This study combines these priorities by engaging teachers in in-service training focused on a play-based approach that supports children’s language and examines the implementation of the approach and its effects on their language skills.
The approach presented to teachers is simple: the teacher invites children individually to tell a story, which she transcribes as the story unfolds. She then reads the story aloud to the class and helps children act it out by miming the actions described, while taking advantage of opportunities to support the children’s comprehension, expression, and creativity.
The COVID-19 pandemic interrupted our research in 9 classrooms (6 in kindergartens and 3 in early childhood centres (CPEs)), but all teachers were able to participate in the in-service training. We were also able to collect data from children the following year in 4-year-old kindergarten, comparing a class in which the teacher attended the in-service training (experimental group) to a class in which the teacher did not. We found greater gains in story comprehension for the experimental group, but no significant differences between the groups in story production or name writing, although both improved (no group improved in letter knowledge). Teachers also reported multiple benefits of the new practices for children’s language, social, emotional and cognitive skills.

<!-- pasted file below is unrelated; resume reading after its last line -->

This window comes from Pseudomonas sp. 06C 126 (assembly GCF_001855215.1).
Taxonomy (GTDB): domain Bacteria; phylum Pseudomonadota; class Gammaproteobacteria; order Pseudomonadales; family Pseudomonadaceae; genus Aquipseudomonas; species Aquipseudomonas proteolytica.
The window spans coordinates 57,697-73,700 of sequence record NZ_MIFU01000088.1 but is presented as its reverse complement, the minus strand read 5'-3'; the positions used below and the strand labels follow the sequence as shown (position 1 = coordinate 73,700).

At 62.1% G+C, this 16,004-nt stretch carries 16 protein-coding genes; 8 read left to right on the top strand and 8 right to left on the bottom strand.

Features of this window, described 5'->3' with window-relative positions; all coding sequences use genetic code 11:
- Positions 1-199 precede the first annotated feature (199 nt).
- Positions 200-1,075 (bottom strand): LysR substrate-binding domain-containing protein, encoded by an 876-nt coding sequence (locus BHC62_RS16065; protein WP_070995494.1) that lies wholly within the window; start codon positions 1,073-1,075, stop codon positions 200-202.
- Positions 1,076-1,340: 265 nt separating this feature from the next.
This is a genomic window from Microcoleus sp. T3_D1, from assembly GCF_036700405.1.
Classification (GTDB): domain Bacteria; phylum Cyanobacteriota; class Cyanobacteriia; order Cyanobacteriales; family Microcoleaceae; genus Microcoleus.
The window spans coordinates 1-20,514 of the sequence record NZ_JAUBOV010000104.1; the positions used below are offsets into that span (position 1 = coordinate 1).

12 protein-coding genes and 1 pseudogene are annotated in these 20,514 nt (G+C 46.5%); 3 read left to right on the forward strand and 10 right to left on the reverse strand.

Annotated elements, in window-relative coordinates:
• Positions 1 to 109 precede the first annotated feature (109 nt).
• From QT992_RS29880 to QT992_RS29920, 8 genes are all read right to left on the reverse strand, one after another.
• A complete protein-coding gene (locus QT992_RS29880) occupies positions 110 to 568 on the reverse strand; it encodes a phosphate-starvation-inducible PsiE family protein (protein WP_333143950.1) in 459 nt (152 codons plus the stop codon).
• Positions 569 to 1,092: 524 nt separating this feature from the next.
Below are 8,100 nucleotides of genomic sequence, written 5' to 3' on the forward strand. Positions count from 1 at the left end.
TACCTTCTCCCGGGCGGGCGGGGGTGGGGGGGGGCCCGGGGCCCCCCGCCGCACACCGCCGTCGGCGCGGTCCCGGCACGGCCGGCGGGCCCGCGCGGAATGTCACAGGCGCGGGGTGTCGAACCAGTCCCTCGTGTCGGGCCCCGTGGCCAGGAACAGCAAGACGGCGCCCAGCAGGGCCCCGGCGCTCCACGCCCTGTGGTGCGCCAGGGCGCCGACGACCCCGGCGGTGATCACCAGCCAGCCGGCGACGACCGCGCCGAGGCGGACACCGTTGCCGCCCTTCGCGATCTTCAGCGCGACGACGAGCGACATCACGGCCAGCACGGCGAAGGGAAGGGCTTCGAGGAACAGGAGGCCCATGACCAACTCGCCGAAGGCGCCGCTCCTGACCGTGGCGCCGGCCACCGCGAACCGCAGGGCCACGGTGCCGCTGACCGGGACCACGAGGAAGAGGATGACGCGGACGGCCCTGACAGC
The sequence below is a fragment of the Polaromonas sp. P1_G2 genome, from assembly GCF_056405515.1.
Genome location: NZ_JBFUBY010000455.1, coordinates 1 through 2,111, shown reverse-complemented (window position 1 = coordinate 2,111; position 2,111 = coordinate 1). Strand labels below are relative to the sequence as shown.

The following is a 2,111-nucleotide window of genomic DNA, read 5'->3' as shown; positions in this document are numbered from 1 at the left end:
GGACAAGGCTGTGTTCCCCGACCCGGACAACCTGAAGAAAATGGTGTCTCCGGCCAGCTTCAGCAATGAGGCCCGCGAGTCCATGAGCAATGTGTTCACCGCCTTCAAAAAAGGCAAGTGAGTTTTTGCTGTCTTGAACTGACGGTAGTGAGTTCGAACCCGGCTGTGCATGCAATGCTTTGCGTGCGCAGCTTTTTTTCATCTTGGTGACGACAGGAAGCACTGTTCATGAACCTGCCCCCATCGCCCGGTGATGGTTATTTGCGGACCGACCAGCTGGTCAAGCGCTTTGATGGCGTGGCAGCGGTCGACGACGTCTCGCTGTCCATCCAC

Based on these promising results, we recommend wider implementation of the practice and have created a teacher’s guide for this purpose. If other teachers are appropriately supported, we believe they will become adept at reinforcing language and emergent literacy through activities that children enjoy.
Diane Pesco, Concordia University
Deposit of the research report: June 2022